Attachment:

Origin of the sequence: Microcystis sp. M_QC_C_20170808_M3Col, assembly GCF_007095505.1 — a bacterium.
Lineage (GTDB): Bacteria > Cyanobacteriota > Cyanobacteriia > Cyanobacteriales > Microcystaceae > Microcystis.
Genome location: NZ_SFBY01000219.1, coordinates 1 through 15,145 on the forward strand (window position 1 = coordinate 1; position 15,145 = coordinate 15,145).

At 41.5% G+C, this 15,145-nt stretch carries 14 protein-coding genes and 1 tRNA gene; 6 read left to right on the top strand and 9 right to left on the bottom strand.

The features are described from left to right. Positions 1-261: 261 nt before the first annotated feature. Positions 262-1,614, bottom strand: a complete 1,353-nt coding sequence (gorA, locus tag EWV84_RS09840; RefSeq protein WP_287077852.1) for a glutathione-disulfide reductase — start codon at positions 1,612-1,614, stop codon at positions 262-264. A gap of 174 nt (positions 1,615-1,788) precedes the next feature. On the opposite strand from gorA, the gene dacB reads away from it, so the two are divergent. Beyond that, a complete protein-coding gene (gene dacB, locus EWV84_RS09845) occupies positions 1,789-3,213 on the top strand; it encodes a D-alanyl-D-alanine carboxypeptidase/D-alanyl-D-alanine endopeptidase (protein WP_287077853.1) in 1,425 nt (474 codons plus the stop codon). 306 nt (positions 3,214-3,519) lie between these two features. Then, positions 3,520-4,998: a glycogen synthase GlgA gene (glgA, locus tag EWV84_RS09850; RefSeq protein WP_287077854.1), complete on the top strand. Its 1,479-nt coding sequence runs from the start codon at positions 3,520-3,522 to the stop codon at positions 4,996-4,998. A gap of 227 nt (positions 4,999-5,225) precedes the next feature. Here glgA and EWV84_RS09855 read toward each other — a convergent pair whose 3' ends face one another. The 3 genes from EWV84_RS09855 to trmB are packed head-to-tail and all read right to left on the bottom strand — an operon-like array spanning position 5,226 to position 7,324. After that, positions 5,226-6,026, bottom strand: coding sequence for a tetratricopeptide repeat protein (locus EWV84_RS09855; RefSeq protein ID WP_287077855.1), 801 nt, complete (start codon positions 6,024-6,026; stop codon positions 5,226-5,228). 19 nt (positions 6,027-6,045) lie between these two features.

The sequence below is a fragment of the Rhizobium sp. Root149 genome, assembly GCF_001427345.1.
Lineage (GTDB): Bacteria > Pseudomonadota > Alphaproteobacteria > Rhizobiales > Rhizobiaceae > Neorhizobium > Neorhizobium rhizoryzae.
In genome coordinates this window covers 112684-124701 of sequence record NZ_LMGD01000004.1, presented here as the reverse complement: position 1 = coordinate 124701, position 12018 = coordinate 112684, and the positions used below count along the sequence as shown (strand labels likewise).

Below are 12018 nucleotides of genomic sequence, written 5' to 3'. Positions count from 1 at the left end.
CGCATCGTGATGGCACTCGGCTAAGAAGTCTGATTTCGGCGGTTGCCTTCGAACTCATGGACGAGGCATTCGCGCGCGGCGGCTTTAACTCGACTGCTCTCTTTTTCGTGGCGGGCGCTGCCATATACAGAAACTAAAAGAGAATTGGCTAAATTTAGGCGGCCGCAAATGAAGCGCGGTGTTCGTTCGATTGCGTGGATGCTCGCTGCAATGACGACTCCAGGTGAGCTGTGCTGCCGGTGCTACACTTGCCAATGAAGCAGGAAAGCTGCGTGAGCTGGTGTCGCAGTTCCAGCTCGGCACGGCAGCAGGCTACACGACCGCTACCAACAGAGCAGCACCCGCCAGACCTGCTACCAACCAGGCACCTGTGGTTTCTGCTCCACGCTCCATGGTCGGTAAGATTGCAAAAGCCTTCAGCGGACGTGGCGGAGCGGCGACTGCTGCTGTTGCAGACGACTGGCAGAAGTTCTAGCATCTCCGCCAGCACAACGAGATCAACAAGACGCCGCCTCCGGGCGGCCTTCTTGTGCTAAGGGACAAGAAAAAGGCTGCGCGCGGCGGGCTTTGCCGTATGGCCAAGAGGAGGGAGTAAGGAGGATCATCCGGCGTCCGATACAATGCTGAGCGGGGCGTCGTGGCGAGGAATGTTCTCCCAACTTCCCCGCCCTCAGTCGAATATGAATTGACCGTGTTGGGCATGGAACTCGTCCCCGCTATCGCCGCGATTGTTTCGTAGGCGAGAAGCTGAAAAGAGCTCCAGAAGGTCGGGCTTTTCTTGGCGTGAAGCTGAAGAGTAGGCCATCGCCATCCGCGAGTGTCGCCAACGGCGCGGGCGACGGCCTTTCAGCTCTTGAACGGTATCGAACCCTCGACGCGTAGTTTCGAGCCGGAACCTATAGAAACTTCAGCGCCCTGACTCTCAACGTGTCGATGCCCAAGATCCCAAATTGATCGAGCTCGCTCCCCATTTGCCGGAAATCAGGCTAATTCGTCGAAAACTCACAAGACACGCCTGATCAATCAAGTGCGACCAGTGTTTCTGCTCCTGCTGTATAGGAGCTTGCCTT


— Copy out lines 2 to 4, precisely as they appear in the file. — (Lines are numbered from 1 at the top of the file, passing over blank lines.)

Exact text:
Lineage (GTDB): Bacteria > Cyanobacteriota > Cyanobacteriia > Cyanobacteriales > Microcystaceae > Microcystis.
Genome location: NZ_SFBY01000219.1, coordinates 1 through 15,145 on the forward strand (window position 1 = coordinate 1; position 15,145 = coordinate 15,145).

At 41.5% G+C, this 15,145-nt stretch carries 14 protein-coding genes and 1 tRNA gene; 6 read left to right on the top strand and 9 right to left on the bottom strand.